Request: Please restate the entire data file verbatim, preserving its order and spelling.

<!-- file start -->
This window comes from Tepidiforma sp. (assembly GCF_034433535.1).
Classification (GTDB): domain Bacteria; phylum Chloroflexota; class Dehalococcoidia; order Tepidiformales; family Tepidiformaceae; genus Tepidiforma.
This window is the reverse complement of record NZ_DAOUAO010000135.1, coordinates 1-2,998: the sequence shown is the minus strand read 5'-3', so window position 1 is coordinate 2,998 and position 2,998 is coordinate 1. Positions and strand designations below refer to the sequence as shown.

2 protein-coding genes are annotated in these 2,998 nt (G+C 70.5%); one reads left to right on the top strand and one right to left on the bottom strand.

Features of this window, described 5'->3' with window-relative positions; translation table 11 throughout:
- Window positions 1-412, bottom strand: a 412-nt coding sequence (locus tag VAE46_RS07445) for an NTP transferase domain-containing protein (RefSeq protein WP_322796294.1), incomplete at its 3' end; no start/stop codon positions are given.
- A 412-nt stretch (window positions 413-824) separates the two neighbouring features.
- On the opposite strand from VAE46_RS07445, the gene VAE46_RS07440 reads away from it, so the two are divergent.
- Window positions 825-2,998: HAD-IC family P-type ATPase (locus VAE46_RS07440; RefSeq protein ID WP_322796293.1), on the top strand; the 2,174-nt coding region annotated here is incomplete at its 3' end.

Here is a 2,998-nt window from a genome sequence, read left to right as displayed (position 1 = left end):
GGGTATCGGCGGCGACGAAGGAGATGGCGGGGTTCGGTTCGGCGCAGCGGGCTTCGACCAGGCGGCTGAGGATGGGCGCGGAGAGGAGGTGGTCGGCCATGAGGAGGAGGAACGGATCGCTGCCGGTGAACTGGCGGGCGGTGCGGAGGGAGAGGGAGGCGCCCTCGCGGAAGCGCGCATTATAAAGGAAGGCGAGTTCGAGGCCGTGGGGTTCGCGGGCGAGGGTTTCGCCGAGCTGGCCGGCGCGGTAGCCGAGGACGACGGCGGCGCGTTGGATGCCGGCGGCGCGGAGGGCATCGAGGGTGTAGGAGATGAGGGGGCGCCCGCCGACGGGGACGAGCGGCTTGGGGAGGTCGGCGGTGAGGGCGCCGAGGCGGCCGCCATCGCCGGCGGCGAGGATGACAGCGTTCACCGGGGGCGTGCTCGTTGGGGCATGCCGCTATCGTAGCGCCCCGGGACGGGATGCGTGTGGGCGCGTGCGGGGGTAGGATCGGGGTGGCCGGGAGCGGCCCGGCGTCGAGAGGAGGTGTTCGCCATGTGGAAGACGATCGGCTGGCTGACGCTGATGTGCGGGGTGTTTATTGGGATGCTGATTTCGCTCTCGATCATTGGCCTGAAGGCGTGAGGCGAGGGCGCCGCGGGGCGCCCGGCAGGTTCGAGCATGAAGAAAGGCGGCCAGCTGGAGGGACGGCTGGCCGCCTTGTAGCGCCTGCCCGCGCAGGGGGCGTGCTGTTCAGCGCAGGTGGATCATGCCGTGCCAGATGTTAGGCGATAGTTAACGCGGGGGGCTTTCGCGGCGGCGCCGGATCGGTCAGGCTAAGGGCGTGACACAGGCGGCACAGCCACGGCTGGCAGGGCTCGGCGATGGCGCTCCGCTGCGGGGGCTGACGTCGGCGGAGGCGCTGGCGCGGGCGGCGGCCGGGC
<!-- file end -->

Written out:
This window comes from Tepidiforma sp. (assembly GCF_034433535.1).
Classification (GTDB): domain Bacteria; phylum Chloroflexota; class Dehalococcoidia; order Tepidiformales; family Tepidiformaceae; genus Tepidiforma.
This window is the reverse complement of record NZ_DAOUAO010000135.1, coordinates 1-2,998: the sequence shown is the minus strand read 5'-3', so window position 1 is coordinate 2,998 and position 2,998 is coordinate 1. Positions and strand designations below refer to the sequence as shown.

2 protein-coding genes are annotated in these 2,998 nt (G+C 70.5%); one reads left to right on the top strand and one right to left on the bottom strand.

Features of this window, described 5'->3' with window-relative positions; translation table 11 throughout:
- Window positions 1-412, bottom strand: a 412-nt coding sequence (locus tag VAE46_RS07445) for an NTP transferase domain-containing protein (RefSeq protein WP_322796294.1), incomplete at its 3' end; no start/stop codon positions are given.
- A 412-nt stretch (window positions 413-824) separates the two neighbouring features.
- On the opposite strand from VAE46_RS07445, the gene VAE46_RS07440 reads away from it, so the two are divergent.
- Window positions 825-2,998: HAD-IC family P-type ATPase (locus VAE46_RS07440; RefSeq protein ID WP_322796293.1), on the top strand; the 2,174-nt coding region annotated here is incomplete at its 3' end.

Here is a 2,998-nt window from a genome sequence, read left to right as displayed (position 1 = left end):
GGGTATCGGCGGCGACGAAGGAGATGGCGGGGTTCGGTTCGGCGCAGCGGGCTTCGACCAGGCGGCTGAGGATGGGCGCGGAGAGGAGGTGGTCGGCCATGAGGAGGAGGAACGGATCGCTGCCGGTGAACTGGCGGGCGGTGCGGAGGGAGAGGGAGGCGCCCTCGCGGAAGCGCGCATTATAAAGGAAGGCGAGTTCGAGGCCGTGGGGTTCGCGGGCGAGGGTTTCGCCGAGCTGGCCGGCGCGGTAGCCGAGGACGACGGCGGCGCGTTGGATGCCGGCGGCGCGGAGGGCATCGAGGGTGTAGGAGATGAGGGGGCGCCCGCCGACGGGGACGAGCGGCTTGGGGAGGTCGGCGGTGAGGGCGCCGAGGCGGCCGCCATCGCCGGCGGCGAGGATGACAGCGTTCACCGGGGGCGTGCTCGTTGGGGCATGCCGCTATCGTAGCGCCCCGGGACGGGATGCGTGTGGGCGCGTGCGGGGGTAGGATCGGGGTGGCCGGGAGCGGCCCGGCGTCGAGAGGAGGTGTTCGCCATGTGGAAGACGATCGGCTGGCTGACGCTGATGTGCGGGGTGTTTATTGGGATGCTGATTTCGCTCTCGATCATTGGCCTGAAGGCGTGAGGCGAGGGCGCCGCGGGGCGCCCGGCAGGTTCGAGCATGAAGAAAGGCGGCCAGCTGGAGGGACGGCTGGCCGCCTTGTAGCGCCTGCCCGCGCAGGGGGCGTGCTGTTCAGCGCAGGTGGATCATGCCGTGCCAGATGTTAGGCGATAGTTAACGCGGGGGGCTTTCGCGGCGGCGCCGGATCGGTCAGGCTAAGGGCGTGACACAGGCGGCACAGCCACGGCTGGCAGGGCTCGGCGATGGCGCTCCGCTGCGGGGGCTGACGTCGGCGGAGGCGCTGGCGCGGGCGGCGGCCGGGC